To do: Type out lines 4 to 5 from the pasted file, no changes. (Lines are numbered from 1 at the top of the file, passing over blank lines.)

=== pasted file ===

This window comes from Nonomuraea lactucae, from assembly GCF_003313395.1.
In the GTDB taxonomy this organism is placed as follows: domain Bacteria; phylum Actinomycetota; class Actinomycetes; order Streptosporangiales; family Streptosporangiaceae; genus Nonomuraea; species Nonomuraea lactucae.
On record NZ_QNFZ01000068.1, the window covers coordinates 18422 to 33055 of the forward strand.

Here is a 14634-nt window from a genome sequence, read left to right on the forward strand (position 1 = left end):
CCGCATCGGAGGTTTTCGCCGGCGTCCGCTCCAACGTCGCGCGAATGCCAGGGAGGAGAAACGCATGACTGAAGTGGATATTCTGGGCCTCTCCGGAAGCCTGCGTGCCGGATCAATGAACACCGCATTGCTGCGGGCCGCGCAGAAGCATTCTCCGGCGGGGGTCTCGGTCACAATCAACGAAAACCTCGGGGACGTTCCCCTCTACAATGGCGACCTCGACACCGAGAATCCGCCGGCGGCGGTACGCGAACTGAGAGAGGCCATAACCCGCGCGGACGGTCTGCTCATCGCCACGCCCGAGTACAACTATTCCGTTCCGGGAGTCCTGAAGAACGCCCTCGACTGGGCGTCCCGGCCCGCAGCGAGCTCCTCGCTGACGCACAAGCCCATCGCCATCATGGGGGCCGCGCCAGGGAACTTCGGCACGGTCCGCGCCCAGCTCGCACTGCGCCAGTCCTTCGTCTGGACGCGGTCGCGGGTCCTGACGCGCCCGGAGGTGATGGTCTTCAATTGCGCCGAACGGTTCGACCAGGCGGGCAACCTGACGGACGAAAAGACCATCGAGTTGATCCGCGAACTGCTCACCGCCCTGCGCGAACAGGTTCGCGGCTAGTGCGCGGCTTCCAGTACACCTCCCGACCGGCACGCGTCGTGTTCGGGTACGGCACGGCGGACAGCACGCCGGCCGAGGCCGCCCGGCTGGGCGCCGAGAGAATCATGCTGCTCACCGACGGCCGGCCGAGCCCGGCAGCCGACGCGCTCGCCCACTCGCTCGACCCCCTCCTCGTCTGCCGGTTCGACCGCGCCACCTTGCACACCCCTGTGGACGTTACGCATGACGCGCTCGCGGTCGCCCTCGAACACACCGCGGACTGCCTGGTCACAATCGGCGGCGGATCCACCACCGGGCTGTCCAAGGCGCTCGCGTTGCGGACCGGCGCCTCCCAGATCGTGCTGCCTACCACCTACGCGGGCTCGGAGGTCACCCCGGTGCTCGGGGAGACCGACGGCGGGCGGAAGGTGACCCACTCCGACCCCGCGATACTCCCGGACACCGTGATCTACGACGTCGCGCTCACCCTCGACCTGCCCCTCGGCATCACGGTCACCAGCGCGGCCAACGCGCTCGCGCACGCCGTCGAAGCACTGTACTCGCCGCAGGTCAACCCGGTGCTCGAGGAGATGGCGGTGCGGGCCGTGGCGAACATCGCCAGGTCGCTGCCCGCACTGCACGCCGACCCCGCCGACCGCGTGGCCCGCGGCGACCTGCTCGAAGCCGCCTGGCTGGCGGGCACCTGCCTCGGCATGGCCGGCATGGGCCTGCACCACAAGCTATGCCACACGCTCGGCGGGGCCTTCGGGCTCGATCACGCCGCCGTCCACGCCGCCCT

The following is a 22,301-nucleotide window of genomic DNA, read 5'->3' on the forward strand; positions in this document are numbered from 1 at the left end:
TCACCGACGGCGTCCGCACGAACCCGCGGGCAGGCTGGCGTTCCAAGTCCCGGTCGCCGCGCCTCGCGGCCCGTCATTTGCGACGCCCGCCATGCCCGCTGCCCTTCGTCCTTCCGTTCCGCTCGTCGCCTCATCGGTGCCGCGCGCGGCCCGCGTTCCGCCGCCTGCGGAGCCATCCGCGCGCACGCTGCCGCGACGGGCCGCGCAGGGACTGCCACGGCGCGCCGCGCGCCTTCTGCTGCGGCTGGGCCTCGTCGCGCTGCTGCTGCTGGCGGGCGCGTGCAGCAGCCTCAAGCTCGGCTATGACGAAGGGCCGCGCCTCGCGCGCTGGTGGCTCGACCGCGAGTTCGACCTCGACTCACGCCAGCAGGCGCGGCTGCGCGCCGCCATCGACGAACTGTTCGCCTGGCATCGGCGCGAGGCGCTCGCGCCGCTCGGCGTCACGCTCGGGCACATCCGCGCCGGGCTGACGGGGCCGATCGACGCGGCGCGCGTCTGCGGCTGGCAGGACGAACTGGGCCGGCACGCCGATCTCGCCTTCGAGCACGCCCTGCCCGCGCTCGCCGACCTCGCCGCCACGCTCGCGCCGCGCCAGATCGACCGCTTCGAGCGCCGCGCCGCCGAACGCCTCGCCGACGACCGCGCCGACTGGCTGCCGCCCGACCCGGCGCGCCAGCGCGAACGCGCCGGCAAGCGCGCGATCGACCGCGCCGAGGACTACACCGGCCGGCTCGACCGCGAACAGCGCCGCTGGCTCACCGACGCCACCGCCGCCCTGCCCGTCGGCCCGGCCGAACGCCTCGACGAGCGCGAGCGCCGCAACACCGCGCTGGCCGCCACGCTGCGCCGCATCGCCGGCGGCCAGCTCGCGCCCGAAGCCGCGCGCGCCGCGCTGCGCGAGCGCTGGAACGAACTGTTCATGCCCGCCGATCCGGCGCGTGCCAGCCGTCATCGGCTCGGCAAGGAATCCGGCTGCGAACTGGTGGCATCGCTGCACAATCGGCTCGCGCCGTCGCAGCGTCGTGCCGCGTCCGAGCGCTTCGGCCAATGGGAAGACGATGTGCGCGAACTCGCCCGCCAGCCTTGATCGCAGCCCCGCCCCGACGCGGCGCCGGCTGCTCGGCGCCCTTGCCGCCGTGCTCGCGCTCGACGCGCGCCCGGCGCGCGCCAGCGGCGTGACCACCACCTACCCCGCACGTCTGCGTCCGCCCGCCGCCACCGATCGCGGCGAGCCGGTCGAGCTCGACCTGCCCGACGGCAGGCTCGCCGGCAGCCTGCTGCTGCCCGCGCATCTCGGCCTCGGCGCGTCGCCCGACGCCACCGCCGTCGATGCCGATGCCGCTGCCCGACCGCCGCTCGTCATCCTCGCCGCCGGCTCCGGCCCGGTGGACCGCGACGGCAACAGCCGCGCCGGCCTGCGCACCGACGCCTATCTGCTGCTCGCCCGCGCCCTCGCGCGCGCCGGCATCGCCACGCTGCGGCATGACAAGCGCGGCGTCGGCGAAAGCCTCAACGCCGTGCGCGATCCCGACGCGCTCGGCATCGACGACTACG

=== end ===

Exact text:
Here is a 14634-nt window from a genome sequence, read left to right on the forward strand (position 1 = left end):
CCGCATCGGAGGTTTTCGCCGGCGTCCGCTCCAACGTCGCGCGAATGCCAGGGAGGAGAAACGCATGACTGAAGTGGATATTCTGGGCCTCTCCGGAAGCCTGCGTGCCGGATCAATGAACACCGCATTGCTGCGGGCCGCGCAGAAGCATTCTCCGGCGGGGGTCTCGGTCACAATCAACGAAAACCTCGGGGACGTTCCCCTCTACAATGGCGACCTCGACACCGAGAATCCGCCGGCGGCGGTACGCGAACTGAGAGAGGCCATAACCCGCGCGGACGGTCTGCTCATCGCCACGCCCGAGTACAACTATTCCGTTCCGGGAGTCCTGAAGAACGCCCTCGACTGGGCGTCCCGGCCCGCAGCGAGCTCCTCGCTGACGCACAAGCCCATCGCCATCATGGGGGCCGCGCCAGGGAACTTCGGCACGGTCCGCGCCCAGCTCGCACTGCGCCAGTCCTTCGTCTGGACGCGGTCGCGGGTCCTGACGCGCCCGGAGGTGATGGTCTTCAATTGCGCCGAACGGTTCGACCAGGCGGGCAACCTGACGGACGAAAAGACCATCGAGTTGATCCGCGAACTGCTCACCGCCCTGCGCGAACAGGTTCGCGGCTAGTGCGCGGCTTCCAGTACACCTCCCGACCGGCACGCGTCGTGTTCGGGTACGGCACGGCGGACAGCACGCCGGCCGAGGCCGCCCGGCTGGGCGCCGAGAGAATCATGCTGCTCACCGACGGCCGGCCGAGCCCGGCAGCCGACGCGCTCGCCCACTCGCTCGACCCCCTCCTCGTCTGCCGGTTCGACCGCGCCACCTTGCACACCCCTGTGGACGTTACGCATGACGCGCTCGCGGTCGCCCTCGAACACACCGCGGACTGCCTGGTCACAATCGGCGGCGGATCCACCACCGGGCTGTCCAAGGCGCTCGCGTTGCGGACCGGCGCCTCCCAGATCGTGCTGCCTACCACCTACGCGGGCTCGGAGGTCACCCCGGTGCTCGGGGAGACCGACGGCGGGCGGAAGGTGACCCACTCCGACCCCGCGATACTCCCGGACACCGTGATCTACGACGTCGCGCTCACCCTCGACCTGCCCCTCGGCATCACGGTCACCAGCGCGGCCAACGCGCTCGCGCACGCCGTCGAAGCACTGTACTCGCCGCAGGTCAACCCGGTGCTCGAGGAGATGGCGGTGCGGGCCGTGGCGAACATCGCCAGGTCGCTGCCCGCACTGCACGCCGACCCCGCCGACCGCGTGGCCCGCGGCGACCTGCTCGAAGCCGCCTGGCTGGCGGGCACCTGCCTCGGCATGGCCGGCATGGGCCTGCACCACAAGCTATGCCACACGCTCGGCGGGGCCTTCGGGCTCGATCACGCCGCCGTCCACGCCGCCCT